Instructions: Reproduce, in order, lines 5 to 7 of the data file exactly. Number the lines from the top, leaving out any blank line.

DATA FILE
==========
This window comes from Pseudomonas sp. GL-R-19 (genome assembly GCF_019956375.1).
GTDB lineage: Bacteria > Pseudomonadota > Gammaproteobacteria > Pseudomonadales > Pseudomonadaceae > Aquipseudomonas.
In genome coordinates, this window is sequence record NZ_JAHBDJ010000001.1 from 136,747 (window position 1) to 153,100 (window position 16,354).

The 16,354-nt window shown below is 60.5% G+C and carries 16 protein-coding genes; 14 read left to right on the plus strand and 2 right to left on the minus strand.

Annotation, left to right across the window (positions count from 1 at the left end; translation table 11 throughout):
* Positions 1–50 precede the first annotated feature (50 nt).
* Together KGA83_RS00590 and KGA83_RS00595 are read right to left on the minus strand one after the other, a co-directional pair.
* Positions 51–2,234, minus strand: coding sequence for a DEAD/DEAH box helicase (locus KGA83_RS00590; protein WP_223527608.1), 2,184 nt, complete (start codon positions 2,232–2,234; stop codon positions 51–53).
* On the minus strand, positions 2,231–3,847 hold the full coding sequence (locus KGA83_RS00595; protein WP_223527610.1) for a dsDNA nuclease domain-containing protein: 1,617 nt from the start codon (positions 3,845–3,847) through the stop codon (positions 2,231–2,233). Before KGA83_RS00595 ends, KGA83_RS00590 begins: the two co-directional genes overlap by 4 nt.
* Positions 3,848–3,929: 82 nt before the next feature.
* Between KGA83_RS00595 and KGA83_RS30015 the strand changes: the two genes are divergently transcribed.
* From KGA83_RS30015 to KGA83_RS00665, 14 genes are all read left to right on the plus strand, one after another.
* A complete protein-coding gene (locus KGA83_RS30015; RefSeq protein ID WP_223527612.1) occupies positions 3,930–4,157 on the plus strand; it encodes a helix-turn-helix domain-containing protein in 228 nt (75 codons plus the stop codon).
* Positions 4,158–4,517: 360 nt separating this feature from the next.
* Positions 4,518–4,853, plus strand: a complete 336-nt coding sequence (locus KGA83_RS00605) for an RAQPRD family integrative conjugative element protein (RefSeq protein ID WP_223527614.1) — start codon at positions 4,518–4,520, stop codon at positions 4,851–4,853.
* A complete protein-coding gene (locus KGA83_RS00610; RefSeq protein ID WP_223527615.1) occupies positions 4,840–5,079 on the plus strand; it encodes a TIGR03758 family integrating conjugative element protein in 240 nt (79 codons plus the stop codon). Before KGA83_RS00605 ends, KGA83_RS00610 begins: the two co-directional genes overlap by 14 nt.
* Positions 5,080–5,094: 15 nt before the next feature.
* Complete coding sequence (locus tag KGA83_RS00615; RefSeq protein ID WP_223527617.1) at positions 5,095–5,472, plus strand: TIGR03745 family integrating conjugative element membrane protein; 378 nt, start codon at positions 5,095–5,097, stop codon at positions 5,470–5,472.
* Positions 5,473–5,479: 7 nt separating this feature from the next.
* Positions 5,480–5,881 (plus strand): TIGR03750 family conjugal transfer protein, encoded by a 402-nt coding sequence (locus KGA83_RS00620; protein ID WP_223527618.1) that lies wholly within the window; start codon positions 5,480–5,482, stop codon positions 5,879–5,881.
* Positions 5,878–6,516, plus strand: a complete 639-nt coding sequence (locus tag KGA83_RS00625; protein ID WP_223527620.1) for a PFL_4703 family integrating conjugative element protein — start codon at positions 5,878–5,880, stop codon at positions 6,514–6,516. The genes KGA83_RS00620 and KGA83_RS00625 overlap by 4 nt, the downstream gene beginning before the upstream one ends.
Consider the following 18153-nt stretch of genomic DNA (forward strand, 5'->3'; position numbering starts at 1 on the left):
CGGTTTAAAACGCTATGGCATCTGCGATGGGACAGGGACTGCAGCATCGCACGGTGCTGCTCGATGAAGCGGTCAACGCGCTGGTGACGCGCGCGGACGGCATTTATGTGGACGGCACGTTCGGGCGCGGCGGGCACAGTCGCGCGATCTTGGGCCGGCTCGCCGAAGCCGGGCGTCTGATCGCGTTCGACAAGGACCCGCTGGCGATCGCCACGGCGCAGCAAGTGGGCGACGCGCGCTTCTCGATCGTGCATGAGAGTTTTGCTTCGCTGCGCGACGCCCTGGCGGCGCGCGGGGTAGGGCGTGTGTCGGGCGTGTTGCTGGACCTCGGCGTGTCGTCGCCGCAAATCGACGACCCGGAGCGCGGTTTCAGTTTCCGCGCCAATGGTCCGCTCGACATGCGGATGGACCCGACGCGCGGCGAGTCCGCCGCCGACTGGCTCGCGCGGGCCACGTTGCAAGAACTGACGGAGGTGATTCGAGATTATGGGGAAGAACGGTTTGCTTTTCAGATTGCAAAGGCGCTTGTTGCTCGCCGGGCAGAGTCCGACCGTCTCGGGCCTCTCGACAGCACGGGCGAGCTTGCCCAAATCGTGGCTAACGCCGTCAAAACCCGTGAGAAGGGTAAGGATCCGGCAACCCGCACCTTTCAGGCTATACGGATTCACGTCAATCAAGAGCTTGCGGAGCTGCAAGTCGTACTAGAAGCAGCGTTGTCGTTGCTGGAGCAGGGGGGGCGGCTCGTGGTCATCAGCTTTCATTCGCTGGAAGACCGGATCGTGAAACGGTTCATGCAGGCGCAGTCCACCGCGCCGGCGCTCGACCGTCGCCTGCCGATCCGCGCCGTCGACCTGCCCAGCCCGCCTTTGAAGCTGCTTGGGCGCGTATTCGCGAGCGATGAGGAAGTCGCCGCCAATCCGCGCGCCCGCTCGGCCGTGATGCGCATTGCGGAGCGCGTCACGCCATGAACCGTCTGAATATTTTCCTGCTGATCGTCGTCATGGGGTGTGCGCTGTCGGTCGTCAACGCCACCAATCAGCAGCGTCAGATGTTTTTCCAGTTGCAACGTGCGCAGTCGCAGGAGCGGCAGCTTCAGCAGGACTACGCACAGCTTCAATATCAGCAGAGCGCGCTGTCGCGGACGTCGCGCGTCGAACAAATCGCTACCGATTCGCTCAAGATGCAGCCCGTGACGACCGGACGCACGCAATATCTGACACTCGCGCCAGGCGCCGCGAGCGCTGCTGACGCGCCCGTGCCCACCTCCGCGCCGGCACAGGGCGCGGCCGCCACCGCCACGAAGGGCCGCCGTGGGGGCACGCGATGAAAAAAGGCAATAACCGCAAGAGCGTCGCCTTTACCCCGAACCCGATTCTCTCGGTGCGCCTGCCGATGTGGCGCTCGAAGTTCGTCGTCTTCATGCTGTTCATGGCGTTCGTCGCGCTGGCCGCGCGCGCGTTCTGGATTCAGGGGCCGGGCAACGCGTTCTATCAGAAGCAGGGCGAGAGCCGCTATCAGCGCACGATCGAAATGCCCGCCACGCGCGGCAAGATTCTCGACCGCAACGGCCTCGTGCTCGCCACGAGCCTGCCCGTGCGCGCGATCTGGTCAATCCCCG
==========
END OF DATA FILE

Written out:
Annotation, left to right across the window (positions count from 1 at the left end; translation table 11 throughout):
* Positions 1–50 precede the first annotated feature (50 nt).
* Together KGA83_RS00590 and KGA83_RS00595 are read right to left on the minus strand one after the other, a co-directional pair.